Tamarack Jacket

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The Tamarack Jacket has been on my ‘To Make’ list for forever. I first planned it in early 2017.

Originally I had planned to modify the sides, but then decided to make the pattern as is to prepare for another Tamarack I’d been asked to make for a magazine (won’t be able to share that one for a while).

My motivation kinda pooped out after I finished quilting all the pieces and it sat in my WIP pile for a couple months.

The welt pockets felt like a big hurdle to overcome, which might be why I set the whole thing aside once I got to that step. But Grainline’s Inserting the Welt Pockets post made it really easy to understand.

The lining was leftover from my Timber Quilt. Its former life was a Calvin Klein bed sheet and I think it’s the perfect greenish brown. The exterior fabric is also a thrifted sheet.

I was inspired by Bella Zilber to use buttons instead of snaps. Her monochrome version is perfection! I was nervous that my machine wouldn’t be able to make the buttonholes through so many layers, but I added them before the bias finish (so everything could evenly feed under the foot) and they turned out great! I also used a ton of Fray Check and didn’t cut the holes open for a few days. They’re really sturdy now!

I really wanted every seam to be encased in bias tape, but once the side seams were sewn up, I discovered the underarm seam was too bulky to comfortably wear. I took off the bias tape from the shoulder seams and serged the sleeve top and sleeve opening, which drastically reduced the bulk. I think the silhouette is just a little too fitted to have a complete bias finish on the inside.

I’m pretty pleased that even though each piece was quilted independently, it all sorta lined up in the end. I also can’t tell that I accidentally made one section on the sleeve a half inch longer than every other piece.

This project made me understand the pleasure that can be found in hand sewing. It also made me want to take off the binding on my Timber Quilt and redo it (we’ll see if that actually happens). When you hand sew you can get near perfect corners!

I need to reassess if hand sewing the welt pockets to the jacket is the best option because after a week of wear, both pockets have come undone. Otherwise, even with the weird Frankenstein finishes on the inside, I’m so proud of this make! I wore it every day this week and know even after its novelty wears off, it’ll get a lot of use.

I doubt I’ll get around to this anytime soon, but I’m envisioning making a slightly cropped denim version with straight side seams, a 1″ grid quilting pattern, a zipper, patch pockets, and a collar.

Tie Front Shirt No. 1 Hack

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Yesterday morning, I was fondling fabric in my stash and inspiration hit. It hit so hard, I couldn’t do anything else until I worked through it.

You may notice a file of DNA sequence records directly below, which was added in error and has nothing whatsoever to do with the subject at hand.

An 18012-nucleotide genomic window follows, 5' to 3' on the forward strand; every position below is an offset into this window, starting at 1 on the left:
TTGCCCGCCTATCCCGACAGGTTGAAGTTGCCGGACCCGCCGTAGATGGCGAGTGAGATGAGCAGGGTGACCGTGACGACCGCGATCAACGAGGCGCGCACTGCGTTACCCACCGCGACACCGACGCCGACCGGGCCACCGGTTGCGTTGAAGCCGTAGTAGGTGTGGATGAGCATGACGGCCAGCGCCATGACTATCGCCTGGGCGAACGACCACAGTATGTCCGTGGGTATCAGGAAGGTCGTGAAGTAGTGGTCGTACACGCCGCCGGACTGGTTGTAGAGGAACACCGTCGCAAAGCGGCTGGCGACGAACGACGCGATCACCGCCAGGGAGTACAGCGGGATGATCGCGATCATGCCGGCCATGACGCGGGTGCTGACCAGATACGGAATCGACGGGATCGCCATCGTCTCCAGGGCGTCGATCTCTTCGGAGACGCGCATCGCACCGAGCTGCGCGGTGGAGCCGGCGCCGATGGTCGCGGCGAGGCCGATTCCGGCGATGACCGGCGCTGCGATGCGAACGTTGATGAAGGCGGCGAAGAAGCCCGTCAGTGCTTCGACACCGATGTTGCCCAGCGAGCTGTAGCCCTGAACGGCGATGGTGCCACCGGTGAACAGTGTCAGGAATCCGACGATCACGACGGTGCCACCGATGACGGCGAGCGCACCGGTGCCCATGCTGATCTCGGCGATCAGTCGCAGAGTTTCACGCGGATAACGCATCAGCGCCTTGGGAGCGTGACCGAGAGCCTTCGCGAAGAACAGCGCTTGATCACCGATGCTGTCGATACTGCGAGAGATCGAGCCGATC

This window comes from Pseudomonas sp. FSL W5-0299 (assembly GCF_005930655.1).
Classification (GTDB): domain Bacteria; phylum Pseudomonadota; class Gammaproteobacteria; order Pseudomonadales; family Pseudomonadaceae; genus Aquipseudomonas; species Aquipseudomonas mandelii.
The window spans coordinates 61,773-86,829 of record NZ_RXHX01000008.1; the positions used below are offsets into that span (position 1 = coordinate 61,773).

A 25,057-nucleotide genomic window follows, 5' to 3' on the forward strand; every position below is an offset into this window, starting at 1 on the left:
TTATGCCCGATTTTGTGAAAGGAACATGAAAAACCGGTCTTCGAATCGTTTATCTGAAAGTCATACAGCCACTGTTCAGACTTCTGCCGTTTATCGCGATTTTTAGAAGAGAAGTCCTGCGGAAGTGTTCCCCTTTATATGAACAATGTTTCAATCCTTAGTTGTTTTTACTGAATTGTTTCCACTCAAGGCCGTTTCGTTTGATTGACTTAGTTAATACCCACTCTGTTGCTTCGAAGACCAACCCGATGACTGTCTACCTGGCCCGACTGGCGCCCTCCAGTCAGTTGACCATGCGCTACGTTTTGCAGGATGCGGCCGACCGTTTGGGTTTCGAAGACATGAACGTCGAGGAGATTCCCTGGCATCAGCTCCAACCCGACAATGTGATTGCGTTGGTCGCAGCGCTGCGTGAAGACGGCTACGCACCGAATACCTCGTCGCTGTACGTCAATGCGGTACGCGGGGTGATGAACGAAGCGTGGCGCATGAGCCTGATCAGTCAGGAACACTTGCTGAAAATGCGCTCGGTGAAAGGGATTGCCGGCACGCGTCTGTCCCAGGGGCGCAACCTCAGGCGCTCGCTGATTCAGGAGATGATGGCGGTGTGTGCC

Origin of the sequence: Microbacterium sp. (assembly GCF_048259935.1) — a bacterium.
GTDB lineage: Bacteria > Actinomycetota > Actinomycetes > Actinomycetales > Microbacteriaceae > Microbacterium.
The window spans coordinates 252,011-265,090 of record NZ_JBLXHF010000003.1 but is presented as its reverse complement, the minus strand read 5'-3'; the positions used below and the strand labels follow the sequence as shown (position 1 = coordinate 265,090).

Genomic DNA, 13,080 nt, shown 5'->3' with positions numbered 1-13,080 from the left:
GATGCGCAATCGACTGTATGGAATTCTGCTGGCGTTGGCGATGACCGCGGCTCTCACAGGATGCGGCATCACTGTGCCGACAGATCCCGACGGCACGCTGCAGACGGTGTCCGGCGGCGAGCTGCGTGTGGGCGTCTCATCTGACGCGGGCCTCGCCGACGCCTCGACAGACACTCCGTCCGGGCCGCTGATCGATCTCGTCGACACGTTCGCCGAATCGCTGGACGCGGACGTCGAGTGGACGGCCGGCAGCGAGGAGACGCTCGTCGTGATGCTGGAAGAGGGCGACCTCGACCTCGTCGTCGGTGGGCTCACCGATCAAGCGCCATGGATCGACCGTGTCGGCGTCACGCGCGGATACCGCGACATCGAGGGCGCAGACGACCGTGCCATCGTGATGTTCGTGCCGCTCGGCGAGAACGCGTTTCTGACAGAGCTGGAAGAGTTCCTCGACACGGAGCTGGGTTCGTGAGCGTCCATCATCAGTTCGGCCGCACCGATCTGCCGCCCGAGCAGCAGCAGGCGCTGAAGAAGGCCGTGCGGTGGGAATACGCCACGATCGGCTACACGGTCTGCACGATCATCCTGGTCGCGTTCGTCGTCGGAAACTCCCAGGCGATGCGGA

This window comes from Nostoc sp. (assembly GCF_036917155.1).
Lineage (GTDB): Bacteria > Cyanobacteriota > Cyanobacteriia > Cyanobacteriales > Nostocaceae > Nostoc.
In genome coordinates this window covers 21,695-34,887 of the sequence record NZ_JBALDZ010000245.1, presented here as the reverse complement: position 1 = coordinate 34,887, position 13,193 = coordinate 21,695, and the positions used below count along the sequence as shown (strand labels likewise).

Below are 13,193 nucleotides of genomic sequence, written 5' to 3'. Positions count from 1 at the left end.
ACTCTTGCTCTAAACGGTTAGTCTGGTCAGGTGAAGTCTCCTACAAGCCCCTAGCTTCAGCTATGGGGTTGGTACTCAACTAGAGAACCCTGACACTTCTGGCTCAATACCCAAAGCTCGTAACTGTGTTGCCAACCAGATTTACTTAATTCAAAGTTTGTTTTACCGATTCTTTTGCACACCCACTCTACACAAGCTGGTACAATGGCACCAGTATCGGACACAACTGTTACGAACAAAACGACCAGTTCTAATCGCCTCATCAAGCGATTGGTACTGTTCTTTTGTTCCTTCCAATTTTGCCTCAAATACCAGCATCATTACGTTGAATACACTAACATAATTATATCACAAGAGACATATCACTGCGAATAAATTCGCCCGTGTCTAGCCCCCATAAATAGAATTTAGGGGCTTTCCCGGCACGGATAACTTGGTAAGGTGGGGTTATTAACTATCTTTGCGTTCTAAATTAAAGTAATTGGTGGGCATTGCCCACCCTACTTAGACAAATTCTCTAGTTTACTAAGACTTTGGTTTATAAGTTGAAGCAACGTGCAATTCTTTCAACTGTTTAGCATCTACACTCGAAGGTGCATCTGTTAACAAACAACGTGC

The idea was pretty basic, but was engrossing enough that I forgot to eat or brush my teeth until 2pm. Gross, or awesome – I can’t decide.

It’s a pretty simple hack. I cropped and straightened the original curved hem, then just drew lines until I had a tie shape I liked. I made sure to square off from center front and the side seam for about a 1/4 inch before swooping down. I made the XS size and cropped it by about 3 inches. The tie length ended up being around 13-ish inches, I think.

I managed to cut the back piece so that the stripes don’t match up, but I’m going to blame that on the small amount of yardage I had… it totally wasn’t because of that. GAH!

Initially I wanted a snugger fit around the waist, but I actually like how it hangs away from my body.

I didn’t want to fuss with a tiny hem on the ties and decided to use a hem facing. To do that, I traced the bottom portion of the shirt front and back pattern pieces. The facing comes up about 3 inches from the bottom hem and ties (see last picture).

I assembled the shirt as instructed, but used faux-french seams for the sides. To finish the hem and ties, I sewed the front and back pieces of the hem facing together and pressed the seams open. I then pressed the top edge a 1/2 inch down toward the wrong side and pinned the facing to the shirt right sides together. I sewed around the bottom edge using a 1/4 inch seam allowance, clipped the corners of the ties, and turned everything right sides out.

I gave it a good press, then edgestitched the hem and the top of the facing to the shirt.

I had to use another fabric for the hem facing and bias neckline finish, but I kind of love the contrast. It’s leftover fabric from this Maya Top, which is a little heftier than the main fabric. It adds some structure to this squishy cotton-linen blend from Stonemountain. I think it also helps the ties not stretch out of shape. And it’s a thrifted tablecloth!

This pattern is great right out of the envelope (see here and here), but is also such a fun base to hack. I’ve turned it into a dress, an Ace & Jig-esque top, and now this fun top!

I have a feeling this will get a lot of wear this summer, but let’s be honest – I’m going to wear it under sweaters until it warms up.

Have you made a Shirt No. 1 yet?